It is at this point in his progress that he must decide to be either hot or cold. In other words, he must choose the light or the dark, the right or the left-hand path. The voice awakens him to his responsibility to decide. He can sleep no longer. He can drift no longer. He can delay no longer.
He has clearly seen the inner and the outer kingdoms and can no longer be allowed to waffle in allegiance between the two. Either he must commit to the inner voice or yield to the praise and pleasures of the outer world as his motivating power.
If he chooses the light he will experience the initiation of transfiguration and become an accepted disciple. If he feels negative, because of the starkness of the latest message, and chooses the darkness of the world, he will become a disciple to the adversary of truth and tread the path of a dark brother.
He faces the greatest choice of his existence. Will he tread the same path as Hitler, or seek to become as Jesus?
The communication does not get any easier for him:
“Because thou sayest, I am rich, and increased with goods, and have need of nothing; and knowest not that thou art wretched, and miserable, and poor, and blind, and naked:” Rev 3:17
The seeker responds and says “I am rich in spiritual gifts. I am surely on my last life and have need of nothing. I am on the path of light and am increasing in knowledge. All of God’s gifts are manifest in me and there is nothing else to seek. I have abundance of all there is.”
To this delusion the Voice replies:
“You know not that you are ‘wretched, and miserable, and poor, and blind, and naked.”
He contemplates and hears in a language he can understand: “You think you have achieved a fullness in spirituality, but you have only taken a first step. You think you have achieved liberation, but you are still imprisoned. You think you see all truth, but you are still blind. You think you are rich in spiritual gifts but you have nothing compared to what is to come if you are faithful.”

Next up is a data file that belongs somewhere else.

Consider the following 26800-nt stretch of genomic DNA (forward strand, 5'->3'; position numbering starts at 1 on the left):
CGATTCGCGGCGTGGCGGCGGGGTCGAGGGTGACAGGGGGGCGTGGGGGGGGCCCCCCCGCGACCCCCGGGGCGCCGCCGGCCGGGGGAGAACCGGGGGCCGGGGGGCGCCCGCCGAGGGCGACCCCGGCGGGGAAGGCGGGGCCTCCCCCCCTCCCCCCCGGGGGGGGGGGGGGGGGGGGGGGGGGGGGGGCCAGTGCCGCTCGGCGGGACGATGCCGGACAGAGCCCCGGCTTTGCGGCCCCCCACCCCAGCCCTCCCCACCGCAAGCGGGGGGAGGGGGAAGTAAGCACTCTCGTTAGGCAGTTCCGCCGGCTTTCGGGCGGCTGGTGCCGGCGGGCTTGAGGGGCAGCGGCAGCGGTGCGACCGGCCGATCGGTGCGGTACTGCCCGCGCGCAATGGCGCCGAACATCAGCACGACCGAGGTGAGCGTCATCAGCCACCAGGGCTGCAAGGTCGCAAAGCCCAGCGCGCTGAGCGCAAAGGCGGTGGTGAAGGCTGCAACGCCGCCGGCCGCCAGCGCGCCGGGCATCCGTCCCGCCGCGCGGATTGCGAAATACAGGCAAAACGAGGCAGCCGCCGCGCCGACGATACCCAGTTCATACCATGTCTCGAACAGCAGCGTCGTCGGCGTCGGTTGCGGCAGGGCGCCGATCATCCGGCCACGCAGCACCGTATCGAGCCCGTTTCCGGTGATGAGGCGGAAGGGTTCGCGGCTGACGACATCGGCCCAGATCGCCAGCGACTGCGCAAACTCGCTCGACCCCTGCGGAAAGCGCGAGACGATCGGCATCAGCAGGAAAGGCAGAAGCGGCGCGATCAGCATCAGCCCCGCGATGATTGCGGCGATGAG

Does this not describe the situation of many we meet who seek to follow the path of liberation? It not only fits the advanced seeker in Laodicea but the vast majority of all seekers high and low. Only when the seeker reaches the seventh stage in Laodicea is he close to being prepared to hear how little he actually knows and applies. Before this his ego is too fragile to hear the truth, and he must believe he is making great strides when he is in reality only taking baby steps.
He is told how to turn things around:
“I counsel thee to buy of me gold tried in the fire, that thou mayest be rich; and white raiment, that thou mayest be clothed, and that the shame of thy nakedness do not appear; and anoint thine eyes with eyesalve, that thou mayest see.” Rev 3:18
First he is to buy “gold tried in fire.” This is a symbol of great spiritual struggle. He was deceived into thinking he could relax, go with the flow and receive liberation. Instead, he must motivate himself to continue the quest which will take great effort.
Note that he must “buy of me.” He must commit to a struggle toward the purpose of God, or the whole, above the satisfaction of the lower self.
Second, he must obtain “white rainment.” White is a symbol of synthesis as well as purity. Not only must he remember the importance of living up to the highest of standards recognized by humanity, but he must see the whole picture rather than the part. There are many others who may seem much different than himself, but who are also performing divine service; they should be seen as fellow workers rather than adversaries.
In addition, the wholeness of the work needs to be seen. The work not only includes religion and spirituality, but all the good endeavors of humanity in education, science, the arts, politics, philosophy and others.
Finally, he must anoint his eyes with eyesalve that he may see.
Before one can see he must first realize that his vision is impaired. The seeker thought he was seeing fine and is at first disappointed at how blind he has been. Now he must purchase eyesalve from God to really see. Eyesalve sooths the eyes and is a symbol of the inner peace that comes with true vision. If the seeker follows the direction of the peace that passes understanding he will be led to true vision.
“As many as I love, I rebuke and chasten: be zealous therefore, and repent.” Rev 3:19
The Master applies tough love, not because he rejects the seeker, but because he loves him. The inner voice is speaking plainly to the seeker in words that cannot be misunderstood.
Feb 15, 2007